1 European Organisation for Astronomical Research in the Southern Hemisphere, Alonso de Córdova 3107, Vitacura, 19001 Casilla, Santiago de Chile, Chile
2 Royal Observatory of Belgium, 3 avenue Circulaire, 1180 Brussels, Belgium
3 European Organisation for Astronomical Research in the Southern Hemisphere, Karl-Schwarzschild-Str. 2, 85748 Garching b. München, Germany
4 Department of Astronomy, California Institute of Technology, 1200 E. California Blvd, MC 249-17, Pasadena, CA 91125, USA
5 Observatoire de Haute-Provence, CNRS/OAMP, 04870 Saint-Michel-l’ Observatoire, France
6 LESIA (UMR 8109), Observatoire de Paris, PSL, CNRS, UPMC, Univ. Paris-Diderot, 5 place Jules Janssen, 92195 Meudon, France
7 Unidad Mixta Internacional Franco-Chilena de Astronomía (CNRS UMI 3386), Departamento de Astronomía, Universidad de Chile, Camino El Observatorio 1515, Las Condes, Santiago, Chile
8 ESA/Space Telescope Science Institute, 3700 San Martin Drive, Baltimore, MD 21218, USA
9 ESO/ALMA − The Atacama Large Millimeter/Submillimeter Array, Alonso de Córdova 3107, Vitacura, Casilla 763 0355, Santiago, Chile
10 Sorbonne Universités, UPMC Université Paris 6 et CNRS, UMR 7095 Institut d’Astrophysique de Paris, 75014 Paris, France
11 UJF-Grenoble 1/CNRS-INSU, Institut de Planétologie et d’Astrophysique de Grenoble (IPAG) UMR 5274, BP 53, 38041 Grenoble Cédex 9, France
12 LUPM, Université de Montpellier, CNRS, Place Eugène Bataillon, 34095 Montpellier Cedex 05, France
Received: 22 May 2015
Accepted: 1 December 2015
Context. Luminous blue variables (LBVs) are rare massive stars with very high luminosity. They are characterized by strong photometric and spectroscopic variability related to transient eruptions. The mechanisms at the origin of these eruptions is not well known. In addition, their formation is still problematic and the presence of a companion could help to explain how they form.
Aims. This article presents a study of seven LBVs (about 20% of the known Galactic population), some Wolf-Rayet stars, and massive binaries. We probe the environments that surround these massive stars with near-, mid-, and far-infrared images, investigating potential nebula/shells and the companion stars.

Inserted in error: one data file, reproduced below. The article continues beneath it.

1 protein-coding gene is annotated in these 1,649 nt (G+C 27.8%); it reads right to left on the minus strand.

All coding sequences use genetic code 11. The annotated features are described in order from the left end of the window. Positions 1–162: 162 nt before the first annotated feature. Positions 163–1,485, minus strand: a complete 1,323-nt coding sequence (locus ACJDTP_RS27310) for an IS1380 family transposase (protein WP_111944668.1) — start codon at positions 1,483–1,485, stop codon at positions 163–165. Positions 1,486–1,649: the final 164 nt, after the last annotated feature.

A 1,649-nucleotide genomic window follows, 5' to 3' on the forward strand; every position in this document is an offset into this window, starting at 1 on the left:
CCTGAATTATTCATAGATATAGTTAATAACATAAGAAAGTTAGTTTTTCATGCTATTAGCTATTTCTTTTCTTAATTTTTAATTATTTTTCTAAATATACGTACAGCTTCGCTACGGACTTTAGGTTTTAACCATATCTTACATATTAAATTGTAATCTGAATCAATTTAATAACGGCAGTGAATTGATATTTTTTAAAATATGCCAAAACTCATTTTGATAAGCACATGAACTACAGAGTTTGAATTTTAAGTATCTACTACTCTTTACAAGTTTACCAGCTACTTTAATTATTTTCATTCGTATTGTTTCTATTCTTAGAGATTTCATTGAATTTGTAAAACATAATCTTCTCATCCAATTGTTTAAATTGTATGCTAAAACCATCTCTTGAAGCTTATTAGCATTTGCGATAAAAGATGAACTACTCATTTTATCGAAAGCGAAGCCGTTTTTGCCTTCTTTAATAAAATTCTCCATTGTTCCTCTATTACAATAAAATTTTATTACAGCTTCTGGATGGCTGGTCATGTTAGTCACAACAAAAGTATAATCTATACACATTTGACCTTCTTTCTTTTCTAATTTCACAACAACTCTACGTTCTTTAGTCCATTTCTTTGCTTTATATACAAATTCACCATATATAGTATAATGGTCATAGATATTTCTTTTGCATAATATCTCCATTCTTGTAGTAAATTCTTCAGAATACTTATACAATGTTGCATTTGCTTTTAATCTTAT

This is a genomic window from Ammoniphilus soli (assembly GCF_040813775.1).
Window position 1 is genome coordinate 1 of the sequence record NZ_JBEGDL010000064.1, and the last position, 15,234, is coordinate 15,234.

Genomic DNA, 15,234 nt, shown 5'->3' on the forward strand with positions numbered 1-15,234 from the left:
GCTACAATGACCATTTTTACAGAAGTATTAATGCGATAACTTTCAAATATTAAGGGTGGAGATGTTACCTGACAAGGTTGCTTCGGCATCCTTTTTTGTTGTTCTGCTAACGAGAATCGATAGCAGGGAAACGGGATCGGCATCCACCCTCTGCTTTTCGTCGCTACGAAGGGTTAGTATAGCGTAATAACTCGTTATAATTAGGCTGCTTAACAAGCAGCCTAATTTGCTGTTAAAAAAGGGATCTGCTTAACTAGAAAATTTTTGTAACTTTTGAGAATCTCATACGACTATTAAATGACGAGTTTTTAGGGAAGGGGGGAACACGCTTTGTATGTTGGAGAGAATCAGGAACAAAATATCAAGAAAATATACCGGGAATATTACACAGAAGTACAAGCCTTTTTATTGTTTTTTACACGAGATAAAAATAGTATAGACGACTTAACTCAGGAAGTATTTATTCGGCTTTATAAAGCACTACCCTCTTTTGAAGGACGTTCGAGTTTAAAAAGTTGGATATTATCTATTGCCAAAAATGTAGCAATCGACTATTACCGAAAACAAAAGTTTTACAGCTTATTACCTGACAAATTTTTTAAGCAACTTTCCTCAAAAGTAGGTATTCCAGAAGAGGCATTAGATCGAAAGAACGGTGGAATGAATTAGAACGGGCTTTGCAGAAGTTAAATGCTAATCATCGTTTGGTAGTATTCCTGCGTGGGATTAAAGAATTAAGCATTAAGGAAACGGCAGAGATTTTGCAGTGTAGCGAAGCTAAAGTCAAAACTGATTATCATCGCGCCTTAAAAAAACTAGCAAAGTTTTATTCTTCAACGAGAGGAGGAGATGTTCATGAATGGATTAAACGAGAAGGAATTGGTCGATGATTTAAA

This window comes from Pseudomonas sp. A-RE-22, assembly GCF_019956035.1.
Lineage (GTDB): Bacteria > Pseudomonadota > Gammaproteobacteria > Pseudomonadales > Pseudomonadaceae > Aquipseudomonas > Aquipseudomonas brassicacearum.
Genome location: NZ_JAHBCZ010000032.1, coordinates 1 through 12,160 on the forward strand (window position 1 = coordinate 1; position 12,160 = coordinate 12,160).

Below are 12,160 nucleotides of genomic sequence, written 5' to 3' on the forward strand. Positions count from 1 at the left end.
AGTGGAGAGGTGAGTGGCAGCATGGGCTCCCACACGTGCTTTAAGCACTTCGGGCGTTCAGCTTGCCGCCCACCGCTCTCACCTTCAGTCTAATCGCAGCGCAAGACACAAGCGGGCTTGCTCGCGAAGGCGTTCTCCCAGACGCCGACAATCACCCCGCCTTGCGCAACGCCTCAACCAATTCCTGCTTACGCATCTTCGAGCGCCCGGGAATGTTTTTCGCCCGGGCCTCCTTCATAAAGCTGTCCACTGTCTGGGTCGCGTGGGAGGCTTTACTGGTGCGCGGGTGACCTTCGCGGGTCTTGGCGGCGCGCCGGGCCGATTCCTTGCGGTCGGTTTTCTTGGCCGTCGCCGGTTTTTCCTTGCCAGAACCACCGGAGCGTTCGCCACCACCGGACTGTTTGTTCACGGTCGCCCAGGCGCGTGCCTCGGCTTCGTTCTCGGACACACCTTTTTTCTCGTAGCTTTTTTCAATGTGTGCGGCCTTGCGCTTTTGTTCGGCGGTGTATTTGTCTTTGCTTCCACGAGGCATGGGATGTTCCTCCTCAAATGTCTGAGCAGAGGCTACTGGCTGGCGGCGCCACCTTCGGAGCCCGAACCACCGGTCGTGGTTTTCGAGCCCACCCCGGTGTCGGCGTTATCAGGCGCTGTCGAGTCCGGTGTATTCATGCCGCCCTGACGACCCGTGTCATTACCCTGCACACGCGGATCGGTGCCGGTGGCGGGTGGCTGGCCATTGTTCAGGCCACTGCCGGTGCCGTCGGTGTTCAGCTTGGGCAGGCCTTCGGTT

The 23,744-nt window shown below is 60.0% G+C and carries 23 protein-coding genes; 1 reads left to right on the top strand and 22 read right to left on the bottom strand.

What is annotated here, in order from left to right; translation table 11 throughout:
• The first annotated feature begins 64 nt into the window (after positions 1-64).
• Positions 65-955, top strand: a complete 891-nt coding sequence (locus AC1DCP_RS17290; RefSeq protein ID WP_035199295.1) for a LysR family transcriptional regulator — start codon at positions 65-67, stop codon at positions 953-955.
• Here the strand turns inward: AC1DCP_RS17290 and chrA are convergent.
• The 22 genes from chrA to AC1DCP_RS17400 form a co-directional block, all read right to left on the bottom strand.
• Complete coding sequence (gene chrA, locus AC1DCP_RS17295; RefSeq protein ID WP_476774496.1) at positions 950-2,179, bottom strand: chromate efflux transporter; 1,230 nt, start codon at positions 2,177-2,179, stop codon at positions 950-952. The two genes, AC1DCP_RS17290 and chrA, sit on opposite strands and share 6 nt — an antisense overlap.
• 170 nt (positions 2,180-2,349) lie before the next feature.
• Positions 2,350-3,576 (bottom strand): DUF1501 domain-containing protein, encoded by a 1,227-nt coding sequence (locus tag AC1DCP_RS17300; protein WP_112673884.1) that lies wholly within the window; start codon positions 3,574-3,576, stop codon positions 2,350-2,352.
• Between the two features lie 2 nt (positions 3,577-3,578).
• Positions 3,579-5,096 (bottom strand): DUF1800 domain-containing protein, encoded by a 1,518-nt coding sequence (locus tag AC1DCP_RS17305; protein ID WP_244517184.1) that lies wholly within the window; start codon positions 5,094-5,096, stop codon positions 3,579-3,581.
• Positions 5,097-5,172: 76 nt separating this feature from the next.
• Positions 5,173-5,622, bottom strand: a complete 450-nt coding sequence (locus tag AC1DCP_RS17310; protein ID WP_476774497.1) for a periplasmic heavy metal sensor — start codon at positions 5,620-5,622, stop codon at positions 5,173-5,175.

Methods. To investigate large spatial scales, we used seeing-limited and near diffraction-limited adaptive optics images to obtain a differential diagnostic on the presence of circumstellar matter and to determine their extent. From those images, we also looked for the presence of binary companions on a wide orbit. Once a companion was detected, its gravitational binding to the central star was tested. Tests include the chance projection probability, the proper motion estimates with multi-epoch observations, flux ratio, and star separations.
Results. We find that two out of seven of LBVs may have a wide orbit companion. Most of the LBVs display a large circumstellar envelope or several shells. In particular, HD 168625, known for its rings, possesses several shells with possibly a large cold shell at the edge of which the rings are formed. For the first time, we have directly imaged the companion of LBV stars.
Key words: stars: variables: S Doradus / stars: Wolf-Rayet / stars: imaging / binaries: general / stars: winds, outflows
Based on observations collected at the European Organisation for Astronomical Research in the Southern Hemisphere, Chile, under projects number 085.D-0625(C), 087.D-0426(C, D), and archival data 383.D-0323(A).
The reduced NACO images are only available at the CDS via anonymous ftp to cdsarc.u-strasbg.fr (188.8.131.52) or via http://cdsarc.u-strasbg.fr/viz-bin/qcat?J/A+A/587/A115
© ESO, 2016